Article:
Ever since the app hit Apple and Google’s app stores on July 6th, Pokémon GO has skyrocketed in popularity, surpassing the number of daily active users that Twitter had. With the average player spending 43 minutes and 23 seconds a day on the app, the game has a higher usage time than WhatsApp, Instagram, Snapchat and Facebook Messenger.
The hugely popular augmented reality game inducts players into the world of Pokémon. To catch the many Pokémons, you have to move in the real world. The game tracks your phone’s GPS coordinates as you look for these creatures, and once you are within ‘sight’ of a Pokémon, your phone’s camera will allow you to ‘catch it’ in a photo. The places where Pokémons congregate are called PokéStops and “Gyms”. These are located at public places near you, such as city centers, historical markers, monuments, popular malls and stores. Anyone can fill out a form and request to be a Pokéstop.
Do you want to capitalize on the “Pokémon GO” phenomenon? Of course you do!
First things first: how Pokémon GO makes money
Pokémon GO makes money through in-app purchases. The game itself is free to download, but players need to advance through levels and evolve and that takes time. Those who don’t mind parting with $0.99 can buy a pack of 100 “Poké Coins” with which they can buy items in the game that can help them advance without all the time spent training. The coins come in packs of 100, 550, 1,200, 2,500, 5,200 and 14,500. The most expensive pack costs $99.99. It is estimated that Pokémon GO makes $1.6 million a day.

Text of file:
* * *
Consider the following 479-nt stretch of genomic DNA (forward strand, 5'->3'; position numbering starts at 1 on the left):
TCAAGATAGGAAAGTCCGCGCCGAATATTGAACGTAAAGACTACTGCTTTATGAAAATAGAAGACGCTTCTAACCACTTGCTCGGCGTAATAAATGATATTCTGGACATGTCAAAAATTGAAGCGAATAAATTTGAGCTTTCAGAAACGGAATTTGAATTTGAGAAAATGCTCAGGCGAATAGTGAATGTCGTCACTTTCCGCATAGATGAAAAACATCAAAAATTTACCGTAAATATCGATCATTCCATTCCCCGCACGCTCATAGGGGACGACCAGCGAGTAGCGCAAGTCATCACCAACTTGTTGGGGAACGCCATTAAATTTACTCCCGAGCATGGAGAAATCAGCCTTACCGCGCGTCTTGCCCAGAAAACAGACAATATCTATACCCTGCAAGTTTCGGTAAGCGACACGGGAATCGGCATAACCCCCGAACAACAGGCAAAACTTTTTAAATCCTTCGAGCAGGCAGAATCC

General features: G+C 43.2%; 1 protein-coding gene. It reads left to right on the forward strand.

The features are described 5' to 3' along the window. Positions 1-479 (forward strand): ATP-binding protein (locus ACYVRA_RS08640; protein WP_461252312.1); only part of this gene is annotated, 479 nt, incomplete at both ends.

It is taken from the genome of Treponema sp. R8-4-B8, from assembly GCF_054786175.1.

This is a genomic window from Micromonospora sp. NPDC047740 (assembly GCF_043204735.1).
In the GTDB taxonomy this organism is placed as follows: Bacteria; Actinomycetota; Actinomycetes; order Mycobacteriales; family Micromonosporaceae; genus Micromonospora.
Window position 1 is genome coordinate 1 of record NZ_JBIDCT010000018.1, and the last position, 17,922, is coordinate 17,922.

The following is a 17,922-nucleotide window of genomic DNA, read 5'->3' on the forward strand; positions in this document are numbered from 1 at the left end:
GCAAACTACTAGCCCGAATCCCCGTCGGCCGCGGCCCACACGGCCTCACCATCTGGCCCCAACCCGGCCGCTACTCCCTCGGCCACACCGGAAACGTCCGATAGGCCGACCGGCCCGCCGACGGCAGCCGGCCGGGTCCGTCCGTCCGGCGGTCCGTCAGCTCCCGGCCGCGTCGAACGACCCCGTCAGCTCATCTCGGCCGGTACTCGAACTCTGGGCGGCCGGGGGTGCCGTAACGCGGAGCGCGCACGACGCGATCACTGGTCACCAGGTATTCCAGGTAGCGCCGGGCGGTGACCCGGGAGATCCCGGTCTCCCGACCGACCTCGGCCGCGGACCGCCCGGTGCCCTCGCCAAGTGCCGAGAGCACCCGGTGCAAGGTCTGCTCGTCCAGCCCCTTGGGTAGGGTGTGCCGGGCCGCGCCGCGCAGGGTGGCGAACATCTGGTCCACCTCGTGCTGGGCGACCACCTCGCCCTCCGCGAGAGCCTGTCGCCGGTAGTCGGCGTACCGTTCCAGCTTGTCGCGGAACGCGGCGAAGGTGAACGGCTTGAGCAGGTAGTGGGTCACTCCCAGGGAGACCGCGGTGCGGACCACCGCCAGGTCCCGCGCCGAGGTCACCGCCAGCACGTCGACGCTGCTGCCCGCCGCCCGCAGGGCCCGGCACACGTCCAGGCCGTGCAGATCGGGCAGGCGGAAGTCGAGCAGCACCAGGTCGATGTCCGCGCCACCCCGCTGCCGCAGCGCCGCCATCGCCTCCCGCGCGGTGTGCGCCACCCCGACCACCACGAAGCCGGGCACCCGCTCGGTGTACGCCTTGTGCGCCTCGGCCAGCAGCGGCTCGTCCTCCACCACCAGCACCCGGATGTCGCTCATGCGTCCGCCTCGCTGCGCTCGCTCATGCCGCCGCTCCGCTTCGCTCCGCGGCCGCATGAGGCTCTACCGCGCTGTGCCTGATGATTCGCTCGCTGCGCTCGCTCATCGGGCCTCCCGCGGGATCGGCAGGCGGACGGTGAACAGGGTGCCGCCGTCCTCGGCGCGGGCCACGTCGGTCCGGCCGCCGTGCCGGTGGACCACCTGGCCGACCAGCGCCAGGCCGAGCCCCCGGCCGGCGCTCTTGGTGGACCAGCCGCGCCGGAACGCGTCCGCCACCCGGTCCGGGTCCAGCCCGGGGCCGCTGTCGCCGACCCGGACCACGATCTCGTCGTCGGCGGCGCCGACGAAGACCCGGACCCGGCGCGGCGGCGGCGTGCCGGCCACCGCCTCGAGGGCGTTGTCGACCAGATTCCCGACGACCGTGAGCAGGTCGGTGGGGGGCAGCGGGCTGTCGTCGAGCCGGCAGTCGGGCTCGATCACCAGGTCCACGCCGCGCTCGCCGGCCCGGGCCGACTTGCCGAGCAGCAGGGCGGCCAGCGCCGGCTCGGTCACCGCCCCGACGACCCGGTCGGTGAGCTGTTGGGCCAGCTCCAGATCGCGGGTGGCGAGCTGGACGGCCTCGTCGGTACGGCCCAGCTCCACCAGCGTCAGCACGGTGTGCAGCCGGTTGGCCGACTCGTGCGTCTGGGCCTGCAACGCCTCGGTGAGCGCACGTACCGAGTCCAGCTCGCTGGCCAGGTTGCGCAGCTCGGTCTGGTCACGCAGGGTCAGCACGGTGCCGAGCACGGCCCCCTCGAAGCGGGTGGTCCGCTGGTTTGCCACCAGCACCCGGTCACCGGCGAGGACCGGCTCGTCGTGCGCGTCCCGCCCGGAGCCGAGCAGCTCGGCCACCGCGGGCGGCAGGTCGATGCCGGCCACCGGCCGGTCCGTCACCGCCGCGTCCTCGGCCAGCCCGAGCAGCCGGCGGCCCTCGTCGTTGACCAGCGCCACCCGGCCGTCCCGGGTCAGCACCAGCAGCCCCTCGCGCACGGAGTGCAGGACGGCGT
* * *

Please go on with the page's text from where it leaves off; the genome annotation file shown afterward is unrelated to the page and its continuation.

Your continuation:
But there’s a much bigger source of revenue hidden in the game, and that’s what’s got investors coming down with Gold Rush fever. It is the ad revenue, and for the more visionary, the ability to explore new business models.
How can businesses and markets cash in on the Pokémon GO mania?
1. Use “Pokémon Lure” to get customers into your store. Players are roaming around looking for Pokémons and locations called Pokéstops. These locations have hidden items, so players tend to congregate around them. Businesses are tapping into the game’s following to help sales. For example, a coffee shop in California offered to drop a “lure” for every 15 drinks purchased. A lure is an in-game item that attracts Pokémon to a location for 30 minutes and costs 100 pokécoins (that’s 99 cents). Here are a few other ways businesses are trying to profit from Pokémon GO mania:
- If a player drops a lure, which could attract other potential customers, a pizza restaurant will give you $4 off your meal.
- A hotel restaurant is offering 10 percent off for players who identify with a “Team Mystic”, one of the teams you can pledge loyalty to in the game.
- A pretzel store is going deep into the Pokémon GO knowledge and offering a pretzel giveaway for the correct answer.
Businesses can use a “Lure” to do just-in-time promotions. Bars are inviting people to come in for drinks and to catch Pokémon. Coffee shops are doing promotions in the morning to get your “Morning Joe” and catch a few Pokémons.